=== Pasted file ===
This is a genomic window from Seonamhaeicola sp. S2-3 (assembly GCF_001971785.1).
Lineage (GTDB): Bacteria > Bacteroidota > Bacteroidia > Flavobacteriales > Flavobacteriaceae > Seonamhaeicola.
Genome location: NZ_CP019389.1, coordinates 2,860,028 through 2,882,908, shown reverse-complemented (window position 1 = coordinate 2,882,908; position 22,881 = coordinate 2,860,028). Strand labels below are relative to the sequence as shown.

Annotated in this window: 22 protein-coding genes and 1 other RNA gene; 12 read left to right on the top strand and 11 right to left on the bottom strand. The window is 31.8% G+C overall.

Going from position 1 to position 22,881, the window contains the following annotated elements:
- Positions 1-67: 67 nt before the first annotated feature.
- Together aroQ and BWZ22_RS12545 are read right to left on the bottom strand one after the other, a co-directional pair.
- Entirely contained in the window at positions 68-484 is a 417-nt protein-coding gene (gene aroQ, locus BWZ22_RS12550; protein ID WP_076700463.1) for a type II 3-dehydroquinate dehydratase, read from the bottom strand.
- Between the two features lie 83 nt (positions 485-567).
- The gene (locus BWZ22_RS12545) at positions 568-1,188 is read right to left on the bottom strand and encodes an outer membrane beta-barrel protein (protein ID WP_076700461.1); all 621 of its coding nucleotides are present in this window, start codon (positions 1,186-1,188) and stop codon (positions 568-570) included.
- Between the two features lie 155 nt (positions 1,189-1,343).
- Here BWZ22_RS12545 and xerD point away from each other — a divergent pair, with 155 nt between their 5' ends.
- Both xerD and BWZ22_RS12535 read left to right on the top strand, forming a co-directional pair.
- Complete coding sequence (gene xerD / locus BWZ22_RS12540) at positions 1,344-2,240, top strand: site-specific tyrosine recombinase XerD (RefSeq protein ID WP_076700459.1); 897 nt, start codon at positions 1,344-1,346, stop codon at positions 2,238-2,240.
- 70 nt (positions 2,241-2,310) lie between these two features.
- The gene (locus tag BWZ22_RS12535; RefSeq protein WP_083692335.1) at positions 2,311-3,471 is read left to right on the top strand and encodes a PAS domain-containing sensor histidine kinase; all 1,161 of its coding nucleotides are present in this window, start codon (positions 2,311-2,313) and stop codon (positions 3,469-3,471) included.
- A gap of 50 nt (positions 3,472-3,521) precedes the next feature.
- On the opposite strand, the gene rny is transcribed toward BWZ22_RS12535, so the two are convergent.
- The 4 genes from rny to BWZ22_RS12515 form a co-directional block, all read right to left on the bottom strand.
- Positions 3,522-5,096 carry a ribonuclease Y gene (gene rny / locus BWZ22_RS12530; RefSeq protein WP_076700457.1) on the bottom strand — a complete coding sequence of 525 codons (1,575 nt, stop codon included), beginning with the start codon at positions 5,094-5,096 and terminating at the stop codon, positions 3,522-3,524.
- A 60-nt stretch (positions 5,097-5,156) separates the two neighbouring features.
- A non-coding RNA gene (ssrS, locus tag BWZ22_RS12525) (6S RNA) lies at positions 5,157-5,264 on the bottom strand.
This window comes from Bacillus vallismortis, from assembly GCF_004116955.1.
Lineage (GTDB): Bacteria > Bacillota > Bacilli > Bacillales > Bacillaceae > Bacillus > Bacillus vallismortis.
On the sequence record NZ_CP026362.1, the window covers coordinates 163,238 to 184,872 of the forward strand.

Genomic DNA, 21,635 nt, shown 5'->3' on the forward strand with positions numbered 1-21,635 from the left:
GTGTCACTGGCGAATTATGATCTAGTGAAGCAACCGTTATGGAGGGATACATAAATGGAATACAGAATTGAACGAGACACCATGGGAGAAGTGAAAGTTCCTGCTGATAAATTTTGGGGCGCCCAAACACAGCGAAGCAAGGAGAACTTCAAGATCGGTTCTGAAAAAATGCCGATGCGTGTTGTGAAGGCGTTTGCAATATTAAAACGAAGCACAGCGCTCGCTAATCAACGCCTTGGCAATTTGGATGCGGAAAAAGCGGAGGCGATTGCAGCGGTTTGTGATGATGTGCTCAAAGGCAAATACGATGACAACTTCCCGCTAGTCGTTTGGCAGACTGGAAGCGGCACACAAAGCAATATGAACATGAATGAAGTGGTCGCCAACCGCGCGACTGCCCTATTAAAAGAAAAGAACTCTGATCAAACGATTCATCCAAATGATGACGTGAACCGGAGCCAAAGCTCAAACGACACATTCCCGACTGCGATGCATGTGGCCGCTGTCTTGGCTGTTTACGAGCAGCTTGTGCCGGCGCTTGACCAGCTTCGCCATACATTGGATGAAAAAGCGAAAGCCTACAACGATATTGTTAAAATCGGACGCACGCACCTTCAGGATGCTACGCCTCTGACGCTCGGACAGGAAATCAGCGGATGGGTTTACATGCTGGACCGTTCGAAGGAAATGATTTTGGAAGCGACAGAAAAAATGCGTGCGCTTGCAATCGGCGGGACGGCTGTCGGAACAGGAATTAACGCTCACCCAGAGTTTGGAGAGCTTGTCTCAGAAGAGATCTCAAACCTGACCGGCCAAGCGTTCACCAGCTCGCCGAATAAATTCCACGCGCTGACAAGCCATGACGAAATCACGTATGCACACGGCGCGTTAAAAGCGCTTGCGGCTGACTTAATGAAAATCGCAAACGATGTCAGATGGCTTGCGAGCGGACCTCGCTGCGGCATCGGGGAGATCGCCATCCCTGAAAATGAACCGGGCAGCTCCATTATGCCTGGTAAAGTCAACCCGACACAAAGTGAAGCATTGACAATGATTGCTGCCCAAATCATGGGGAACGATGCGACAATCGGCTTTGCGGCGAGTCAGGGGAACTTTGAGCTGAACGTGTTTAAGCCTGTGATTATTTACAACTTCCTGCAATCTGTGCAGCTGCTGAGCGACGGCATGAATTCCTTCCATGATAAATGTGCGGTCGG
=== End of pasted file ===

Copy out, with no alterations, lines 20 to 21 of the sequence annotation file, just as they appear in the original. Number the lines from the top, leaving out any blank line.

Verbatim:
- Positions 3,522-5,096 carry a ribonuclease Y gene (gene rny / locus BWZ22_RS12530; RefSeq protein WP_076700457.1) on the bottom strand — a complete coding sequence of 525 codons (1,575 nt, stop codon included), beginning with the start codon at positions 5,094-5,096 and terminating at the stop codon, positions 3,522-3,524.
- A 60-nt stretch (positions 5,097-5,156) separates the two neighbouring features.